The Eagle Huntress

Film, Documentaries
4 out of 5 stars
5 out of 5 stars
(2user reviews)
The Eagle Huntress

A Mongolian girl breaks with tradition and trains to become an eagle hunter in this inspiring doc

‘You are awesome.’ These are words that every 13-year-old girl needs to hear from her dad. They’re much more helpful than ‘You are pretty’ or ‘You are nice.’ The dad doing the verbal high-fiving in this inspiring doc is Agalai, a Mongolian eagle hunter. Eagle hunting is a tribal tradition that goes back 2,000 years among Kazakh nomadic men, who ride out on horseback with an eagle across the frozen Central Asian steppes to catch foxes and rabbits. It’s a father-and-son thing. But enlightened Agalai understands that his pigtailed teenage daughter Aisholpan has the grit and talent to be a hunter.

Aisholpan is one of life’s trailblazers – a feminist pioneer who would never in a million years think about herself in those terms. But hardwired inside her is the belief that girls can do anything boys can; and she’s got the iron will to prove it. Eagle hunting essentially involves riding a horse like the clappers holding a piece of raw meat while a golden eagle flies at you at 30 miles an hour, knife-sharp talons poised. It’s thrilling, and you can see why actress Daisy Ridley – tough heroine Rey in ‘Star Wars: A Force Awakens’ – signed up to narrate the film.

After her training, Aisholpan’s dad takes her to the national championships, where she’s the first ever female competitor. What’s interesting is how standard sexism is across cultures. A bunch of miserable male eagle hunters dismiss Aisholpan: ‘Women are supposed to stay indoors’ and ‘They get cold.’ Then, when she starts winning, they switch tactic, the hypocrites:‘It helps that she’s a girl’ – as if somehow that explains her skills. You want to know more about what Aisholpan is thinking behind that shy determined smile. But that’s not her way. You can imagine her as the gutsy heroine of a Disney animation.

By: Cath Clarke


Release details

Release date:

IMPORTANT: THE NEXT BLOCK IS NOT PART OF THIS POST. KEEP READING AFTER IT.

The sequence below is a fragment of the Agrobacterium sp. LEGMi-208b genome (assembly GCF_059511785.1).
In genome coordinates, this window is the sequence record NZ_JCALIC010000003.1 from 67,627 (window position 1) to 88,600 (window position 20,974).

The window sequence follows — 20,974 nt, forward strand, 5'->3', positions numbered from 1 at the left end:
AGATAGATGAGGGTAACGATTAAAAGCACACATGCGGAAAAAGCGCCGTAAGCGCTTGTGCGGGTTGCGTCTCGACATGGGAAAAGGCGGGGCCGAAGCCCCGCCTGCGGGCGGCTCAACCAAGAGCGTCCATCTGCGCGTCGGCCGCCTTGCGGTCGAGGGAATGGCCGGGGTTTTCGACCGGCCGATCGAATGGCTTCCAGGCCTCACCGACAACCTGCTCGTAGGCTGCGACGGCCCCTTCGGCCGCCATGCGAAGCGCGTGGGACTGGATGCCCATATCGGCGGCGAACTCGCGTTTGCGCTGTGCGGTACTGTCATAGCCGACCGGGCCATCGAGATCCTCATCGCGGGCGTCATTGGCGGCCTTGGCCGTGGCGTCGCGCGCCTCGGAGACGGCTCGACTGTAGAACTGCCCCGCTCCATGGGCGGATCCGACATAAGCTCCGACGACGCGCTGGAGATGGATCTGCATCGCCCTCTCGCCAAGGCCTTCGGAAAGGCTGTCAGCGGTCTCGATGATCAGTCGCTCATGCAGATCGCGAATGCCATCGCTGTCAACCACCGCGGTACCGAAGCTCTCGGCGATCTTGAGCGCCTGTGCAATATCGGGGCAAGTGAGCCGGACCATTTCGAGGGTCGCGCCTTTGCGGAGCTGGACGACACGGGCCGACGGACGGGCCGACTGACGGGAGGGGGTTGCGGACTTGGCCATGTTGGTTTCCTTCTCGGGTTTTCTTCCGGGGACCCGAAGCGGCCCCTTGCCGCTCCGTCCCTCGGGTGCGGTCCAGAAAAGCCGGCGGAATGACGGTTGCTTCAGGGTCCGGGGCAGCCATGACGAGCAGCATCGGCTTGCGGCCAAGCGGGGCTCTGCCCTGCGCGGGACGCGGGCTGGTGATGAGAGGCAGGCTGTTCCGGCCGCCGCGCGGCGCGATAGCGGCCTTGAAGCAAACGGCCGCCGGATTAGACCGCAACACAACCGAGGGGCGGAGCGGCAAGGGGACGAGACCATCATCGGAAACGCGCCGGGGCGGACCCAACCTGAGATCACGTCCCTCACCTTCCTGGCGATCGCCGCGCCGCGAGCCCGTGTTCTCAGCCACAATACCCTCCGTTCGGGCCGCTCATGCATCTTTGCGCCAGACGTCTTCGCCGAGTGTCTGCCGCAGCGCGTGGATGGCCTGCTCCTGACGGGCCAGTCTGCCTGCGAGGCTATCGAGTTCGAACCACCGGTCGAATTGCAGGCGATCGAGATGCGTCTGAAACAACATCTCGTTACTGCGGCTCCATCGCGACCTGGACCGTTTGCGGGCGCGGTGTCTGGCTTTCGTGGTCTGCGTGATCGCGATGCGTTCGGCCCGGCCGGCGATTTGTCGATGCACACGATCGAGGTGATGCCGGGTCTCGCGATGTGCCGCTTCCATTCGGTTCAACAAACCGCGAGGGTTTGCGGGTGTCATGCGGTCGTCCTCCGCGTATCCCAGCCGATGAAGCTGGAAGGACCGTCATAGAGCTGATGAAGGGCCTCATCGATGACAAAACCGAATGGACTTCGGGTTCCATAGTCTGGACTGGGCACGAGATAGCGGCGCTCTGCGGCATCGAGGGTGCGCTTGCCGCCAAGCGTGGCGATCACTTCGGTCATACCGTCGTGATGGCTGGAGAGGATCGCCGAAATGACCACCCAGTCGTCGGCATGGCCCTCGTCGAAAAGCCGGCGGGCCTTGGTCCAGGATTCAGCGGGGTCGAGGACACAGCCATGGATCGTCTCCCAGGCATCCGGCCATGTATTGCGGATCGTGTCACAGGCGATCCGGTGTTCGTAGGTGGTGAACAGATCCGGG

Friday December 16 2016
87 mins

Cast and crew

Average User Rating

4.5 / 5

Rating Breakdown

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Despite being super glossy and definitely involving pre-staging of some of the 'real-life' documented scenes, this film is an absolute joy to watch.

Firstly it's just so incredible to learn about the tradition of Eagle hunting in North West Mongolia (which is not the hunting of eagles by the way, it's really the opposite - the training of eagles to be a family's personal hunter), something which I'd never heard of before. Secondly it's wonderful to see the delightful story of the first, and youngest, female eagle huntress as she learns this ancient skill against the backdrop of a disproving male hierarchy. 

And finally the relationship between the heroin and her family, particularly her father as her teacher, is so moving as you witness the love between them and the bravery of this determined young women. An absolute treat of a film, with wonderful cinematography, which will leave you with a tear in your eye and a smile plastered across your face.


I'm not usually one to enjoy documentaries unless it's about something I'm really interested in, and while I can appreciate their incredible size and power, I've never really been that interested in eagles. However, I found this documentary film captivating.

Set in North West Mongolia, it follows Aisholpan, a 13 year old girl who is determined to be the first eagle huntress for generations in her family and community. But while her parents are fully supportive of her dream, others aren't,

not understanding why she wouldn't prefer to stay at home to 'prepare tea', leaving the Eagle hunting to the males.

Fortunately her dad is devoted to teaching her the skills she needs to raise, train and manage her Eagle despite the disapproval.

Yes, Aisholpan's plight is incredibly inspiring but what I was more enchanted by is the cinematography. It is shot so beautifully, really capturing the expansive, severe and serene surroundings of Bayan Olgii where her and her family live their nomadic lives.

Not that long ago swooping aerial shots like these would've only been possible by helicopter so it's a real testament to the benefits of drones- being able to capture incredible scenery on a small budget.

This is far from a documentary about eagles, it's about determination, relationships and beauty.